In addition to the above, specifically for MS: functioning of the eyes, decreased stiffness, decreased spasms and loss of strength; after a stroke (CVA): sensor-motor control of the affected part of the body; dementia: more initiative, more in the here and now, better overview while you are within a given situation.
From a course in 2018.
Sight, hearing, motor skills, speech, memory
I was fascinated that his exercises have vision (as in reading the red and blue symbols on the wall), body movement and verbal expression all at the same time, covering what physiotherapy as well as art and speech therapy do – in one go. (The reason why he has been teaching many of these professionals!)
If we want to go more into the science of it, here is a passage from an article by Prof. Ngaire Kerse et al.:
“When performing the exercises, symbols are read (visual cortex) and translated into movement (prefrontal cortex and both temporal lobes), movements are alternated left and right (motor cortex), words are spoken simultaneously (language/speech centre in the left hemisphere), while listening to music (auditory cortex, limbic system and cerebellum), many different parts of the brain are activated simultaneously.
“The practitioner provides appropriate music in a tempo adapted to the level of the group or individual. This provides for the construction of new, and strengthening of existing, neural networks and for more/better connections in the corpus callosum. After all, ‘neurons that fire together, wire together’.”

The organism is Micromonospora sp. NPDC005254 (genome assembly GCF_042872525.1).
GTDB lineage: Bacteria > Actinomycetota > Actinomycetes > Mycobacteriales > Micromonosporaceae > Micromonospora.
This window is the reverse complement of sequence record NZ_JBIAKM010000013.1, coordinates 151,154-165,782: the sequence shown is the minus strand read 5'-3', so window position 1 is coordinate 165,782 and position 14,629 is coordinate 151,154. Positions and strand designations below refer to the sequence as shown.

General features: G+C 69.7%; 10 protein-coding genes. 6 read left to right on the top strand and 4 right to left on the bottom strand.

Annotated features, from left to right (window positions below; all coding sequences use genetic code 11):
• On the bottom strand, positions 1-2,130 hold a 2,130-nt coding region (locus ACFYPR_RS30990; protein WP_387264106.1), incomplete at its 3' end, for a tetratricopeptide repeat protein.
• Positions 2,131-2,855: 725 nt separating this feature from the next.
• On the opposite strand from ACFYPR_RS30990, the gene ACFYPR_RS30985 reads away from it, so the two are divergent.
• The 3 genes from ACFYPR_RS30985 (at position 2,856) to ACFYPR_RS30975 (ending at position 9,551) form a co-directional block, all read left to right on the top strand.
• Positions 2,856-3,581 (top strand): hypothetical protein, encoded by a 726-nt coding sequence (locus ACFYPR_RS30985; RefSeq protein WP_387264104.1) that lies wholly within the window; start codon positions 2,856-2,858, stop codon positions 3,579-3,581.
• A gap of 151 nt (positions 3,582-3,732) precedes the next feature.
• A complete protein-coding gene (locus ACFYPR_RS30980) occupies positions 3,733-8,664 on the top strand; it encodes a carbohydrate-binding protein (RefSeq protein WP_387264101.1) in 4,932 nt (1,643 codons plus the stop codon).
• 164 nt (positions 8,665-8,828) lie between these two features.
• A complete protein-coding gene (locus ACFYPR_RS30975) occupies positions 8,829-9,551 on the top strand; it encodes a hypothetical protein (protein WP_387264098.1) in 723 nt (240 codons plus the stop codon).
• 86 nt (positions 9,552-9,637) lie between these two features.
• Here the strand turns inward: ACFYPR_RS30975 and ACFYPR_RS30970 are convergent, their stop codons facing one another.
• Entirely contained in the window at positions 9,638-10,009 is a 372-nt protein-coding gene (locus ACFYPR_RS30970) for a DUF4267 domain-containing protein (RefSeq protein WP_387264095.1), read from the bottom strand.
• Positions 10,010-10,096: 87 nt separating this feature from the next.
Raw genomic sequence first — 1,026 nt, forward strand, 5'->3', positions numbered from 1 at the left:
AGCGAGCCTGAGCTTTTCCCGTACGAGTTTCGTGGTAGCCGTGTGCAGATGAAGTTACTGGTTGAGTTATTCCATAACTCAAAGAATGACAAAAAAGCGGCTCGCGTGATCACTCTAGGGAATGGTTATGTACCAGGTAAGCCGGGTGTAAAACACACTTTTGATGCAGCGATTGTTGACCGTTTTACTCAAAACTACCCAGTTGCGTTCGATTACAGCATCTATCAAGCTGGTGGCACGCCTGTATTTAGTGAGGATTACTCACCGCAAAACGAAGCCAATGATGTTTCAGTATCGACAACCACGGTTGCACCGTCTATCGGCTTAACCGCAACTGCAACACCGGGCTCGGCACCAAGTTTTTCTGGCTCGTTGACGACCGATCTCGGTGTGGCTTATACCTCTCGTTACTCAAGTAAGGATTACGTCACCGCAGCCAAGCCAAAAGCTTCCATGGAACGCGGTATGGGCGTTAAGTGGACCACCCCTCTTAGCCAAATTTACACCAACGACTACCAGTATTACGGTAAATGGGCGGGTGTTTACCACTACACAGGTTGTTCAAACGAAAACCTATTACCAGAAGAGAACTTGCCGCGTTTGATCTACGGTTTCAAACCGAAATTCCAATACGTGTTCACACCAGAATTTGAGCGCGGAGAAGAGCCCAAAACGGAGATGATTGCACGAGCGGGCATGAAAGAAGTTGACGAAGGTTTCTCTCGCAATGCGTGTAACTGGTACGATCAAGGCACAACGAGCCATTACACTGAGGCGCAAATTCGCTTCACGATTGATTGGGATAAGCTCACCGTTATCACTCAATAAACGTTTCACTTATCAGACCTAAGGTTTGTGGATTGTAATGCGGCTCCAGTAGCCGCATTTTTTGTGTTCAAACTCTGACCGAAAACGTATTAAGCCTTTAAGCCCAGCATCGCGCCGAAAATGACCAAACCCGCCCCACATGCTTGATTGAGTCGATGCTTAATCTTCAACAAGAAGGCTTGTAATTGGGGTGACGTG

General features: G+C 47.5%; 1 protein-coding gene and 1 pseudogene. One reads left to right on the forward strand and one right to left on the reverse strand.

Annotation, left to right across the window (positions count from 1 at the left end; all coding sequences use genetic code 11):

Now back to our classroom: Ronnie taps on a symbol on the wall, a blue foot pointing to the right: we stomp our right foot and at the same time shout, Boom! At a steady rhythm we are shown a red paddle (symbolising a hand) on the left, we clap our left hand on the left thigh shouting, Baaa! Then right hand, left foot and then… the symbol of a red and a blue paddle (the two hands) meeting in the middle, that’s hand clapping, great sound!
Now that we know the routine a little, on comes the music; we stand up and tap and shout and dance to the rhythm of the musical hit! The focussing is tiresome and exhilarating at the same time. We make mistakes, we laugh, but the rhythm is clean and steady. It’s fun! There is discipline but also joy in the room.
Ronnie Gardiner demonstrates his RGM to percussion students at the Royal College of Music, London, 2012.
“That’s what meditation does for you!”
Quite a few times Ronnie mentions how good we are, how well we pick up things (even me space-case). During one of the breaks Nity comments: it’s because we have learned to listen to instructions. My version is: things have changed so much in our lives that we have learned to pick up the new quite quickly.
Towards the end of the event, Ronnie again appreciates the group for how well we have done, to which Narayani says to him across the room – as if for warning: “That’s what meditation does for you!”